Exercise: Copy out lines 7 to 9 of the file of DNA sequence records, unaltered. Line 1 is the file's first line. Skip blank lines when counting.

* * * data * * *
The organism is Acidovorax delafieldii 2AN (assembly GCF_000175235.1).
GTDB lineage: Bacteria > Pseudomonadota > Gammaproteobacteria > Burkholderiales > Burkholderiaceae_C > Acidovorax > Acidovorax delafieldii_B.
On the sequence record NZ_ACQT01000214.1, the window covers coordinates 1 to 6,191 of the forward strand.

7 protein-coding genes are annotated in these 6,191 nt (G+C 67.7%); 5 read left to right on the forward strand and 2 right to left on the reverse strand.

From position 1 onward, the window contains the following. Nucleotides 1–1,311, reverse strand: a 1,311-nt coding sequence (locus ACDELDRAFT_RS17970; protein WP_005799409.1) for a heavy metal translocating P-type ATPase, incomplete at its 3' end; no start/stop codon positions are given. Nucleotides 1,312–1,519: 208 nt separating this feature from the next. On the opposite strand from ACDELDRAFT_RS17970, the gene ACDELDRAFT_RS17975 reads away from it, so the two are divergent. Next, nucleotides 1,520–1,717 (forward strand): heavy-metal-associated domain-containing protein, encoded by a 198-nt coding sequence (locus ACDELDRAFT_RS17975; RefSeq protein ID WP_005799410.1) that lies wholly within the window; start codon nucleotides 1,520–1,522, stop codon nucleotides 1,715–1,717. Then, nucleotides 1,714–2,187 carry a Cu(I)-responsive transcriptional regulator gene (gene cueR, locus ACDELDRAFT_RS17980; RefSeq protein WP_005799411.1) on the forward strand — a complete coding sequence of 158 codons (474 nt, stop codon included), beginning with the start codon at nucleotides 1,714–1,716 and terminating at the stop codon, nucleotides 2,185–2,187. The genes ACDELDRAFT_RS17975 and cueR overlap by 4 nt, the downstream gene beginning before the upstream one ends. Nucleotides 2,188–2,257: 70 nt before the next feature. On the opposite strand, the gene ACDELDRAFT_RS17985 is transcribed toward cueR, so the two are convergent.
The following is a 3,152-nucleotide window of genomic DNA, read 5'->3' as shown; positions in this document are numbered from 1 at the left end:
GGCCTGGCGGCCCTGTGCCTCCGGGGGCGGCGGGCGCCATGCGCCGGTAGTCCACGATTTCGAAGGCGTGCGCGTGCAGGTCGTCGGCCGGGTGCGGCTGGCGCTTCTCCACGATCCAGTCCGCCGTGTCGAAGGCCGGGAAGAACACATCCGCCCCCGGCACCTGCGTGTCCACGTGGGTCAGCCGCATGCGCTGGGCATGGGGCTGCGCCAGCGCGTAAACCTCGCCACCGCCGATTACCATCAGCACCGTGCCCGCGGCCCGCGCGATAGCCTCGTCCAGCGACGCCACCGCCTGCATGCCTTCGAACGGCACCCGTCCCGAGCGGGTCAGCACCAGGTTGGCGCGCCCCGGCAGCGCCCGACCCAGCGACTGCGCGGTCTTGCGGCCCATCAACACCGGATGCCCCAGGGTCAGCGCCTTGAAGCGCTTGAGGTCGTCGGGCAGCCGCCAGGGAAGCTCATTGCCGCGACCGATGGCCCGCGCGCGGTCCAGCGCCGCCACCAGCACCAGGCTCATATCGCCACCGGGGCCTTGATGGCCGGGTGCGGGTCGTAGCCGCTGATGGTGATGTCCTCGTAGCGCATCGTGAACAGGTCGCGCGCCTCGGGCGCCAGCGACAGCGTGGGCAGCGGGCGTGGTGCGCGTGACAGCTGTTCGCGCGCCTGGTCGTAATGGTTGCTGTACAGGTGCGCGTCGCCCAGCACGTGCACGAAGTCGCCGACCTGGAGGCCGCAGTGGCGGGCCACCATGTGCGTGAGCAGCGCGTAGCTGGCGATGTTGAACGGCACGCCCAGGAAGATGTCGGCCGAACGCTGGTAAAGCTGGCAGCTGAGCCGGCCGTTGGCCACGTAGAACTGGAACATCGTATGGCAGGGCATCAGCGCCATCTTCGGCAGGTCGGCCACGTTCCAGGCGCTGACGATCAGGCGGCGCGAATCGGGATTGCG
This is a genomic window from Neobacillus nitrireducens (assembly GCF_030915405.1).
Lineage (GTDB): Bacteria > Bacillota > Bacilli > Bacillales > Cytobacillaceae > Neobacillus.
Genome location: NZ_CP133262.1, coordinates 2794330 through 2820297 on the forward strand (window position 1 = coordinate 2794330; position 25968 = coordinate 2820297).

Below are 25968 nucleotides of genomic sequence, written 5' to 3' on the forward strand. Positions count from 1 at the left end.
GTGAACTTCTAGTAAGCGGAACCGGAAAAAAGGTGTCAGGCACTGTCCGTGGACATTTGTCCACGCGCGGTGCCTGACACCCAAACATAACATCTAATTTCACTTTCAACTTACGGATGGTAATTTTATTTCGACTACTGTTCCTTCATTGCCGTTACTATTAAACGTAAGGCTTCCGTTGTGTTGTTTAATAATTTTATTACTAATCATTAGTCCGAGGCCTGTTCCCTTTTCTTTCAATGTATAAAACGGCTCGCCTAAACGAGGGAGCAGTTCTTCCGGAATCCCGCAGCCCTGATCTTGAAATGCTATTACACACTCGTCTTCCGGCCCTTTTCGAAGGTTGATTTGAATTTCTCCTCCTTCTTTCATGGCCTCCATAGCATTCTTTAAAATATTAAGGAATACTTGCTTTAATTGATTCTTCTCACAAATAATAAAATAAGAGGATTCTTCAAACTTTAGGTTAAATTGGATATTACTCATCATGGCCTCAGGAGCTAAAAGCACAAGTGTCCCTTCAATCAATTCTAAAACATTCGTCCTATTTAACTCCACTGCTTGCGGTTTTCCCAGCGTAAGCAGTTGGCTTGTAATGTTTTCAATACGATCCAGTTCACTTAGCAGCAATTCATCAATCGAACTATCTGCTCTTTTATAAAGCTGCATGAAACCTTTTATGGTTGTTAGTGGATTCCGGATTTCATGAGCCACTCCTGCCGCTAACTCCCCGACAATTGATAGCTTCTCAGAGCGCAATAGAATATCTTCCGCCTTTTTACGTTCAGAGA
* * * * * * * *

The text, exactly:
GGCCTGGCGGCCCTGTGCCTCCGGGGGCGGCGGGCGCCATGCGCCGGTAGTCCACGATTTCGAAGGCGTGCGCGTGCAGGTCGTCGGCCGGGTGCGGCTGGCGCTTCTCCACGATCCAGTCCGCCGTGTCGAAGGCCGGGAAGAACACATCCGCCCCCGGCACCTGCGTGTCCACGTGGGTCAGCCGCATGCGCTGGGCATGGGGCTGCGCCAGCGCGTAAACCTCGCCACCGCCGATTACCATCAGCACCGTGCCCGCGGCCCGCGCGATAGCCTCGTCCAGCGACGCCACCGCCTGCATGCCTTCGAACGGCACCCGTCCCGAGCGGGTCAGCACCAGGTTGGCGCGCCCCGGCAGCGCCCGACCCAGCGACTGCGCGGTCTTGCGGCCCATCAACACCGGATGCCCCAGGGTCAGCGCCTTGAAGCGCTTGAGGTCGTCGGGCAGCCGCCAGGGAAGCTCATTGCCGCGACCGATGGCCCGCGCGCGGTCCAGCGCCGCCACCAGCACCAGGCTCATATCGCCACCGGGGCCTTGATGGCCGGGTGCGGGTCGTAGCCGCTGATGGTGATGTCCTCGTAGCGCATCGTGAACAGGTCGCGCGCCTCGGGCGCCAGCGACAGCGTGGGCAGCGGGCGTGGTGCGCGTGACAGCTGTTCGCGCGCCTGGTCGTAATGGTTGCTGTACAGGTGCGCGTCGCCCAGCACGTGCACGAAGTCGCCGACCTGGAGGCCGCAGTGGCGGGCCACCATGTGCGTGAGCAGCGCGTAGCTGGCGATGTTGAACGGCACGCCCAGGAAGATGTCGGCCGAACGCTGGTAAAGCTGGCAGCTGAGCCGGCCGTTGGCCACGTAGAACTGGAACATCGTATGGCAGGGCATCAGCGCCATCTTCGGCAGGTCGGCCACGTTCCAGGCGCTGACGATCAGGCGGCGCGAATCGGGATTGCG
This is a genomic window from Neobacillus nitrireducens (assembly GCF_030915405.1).
Lineage (GTDB): Bacteria > Bacillota > Bacilli > Bacillales > Cytobacillaceae > Neobacillus.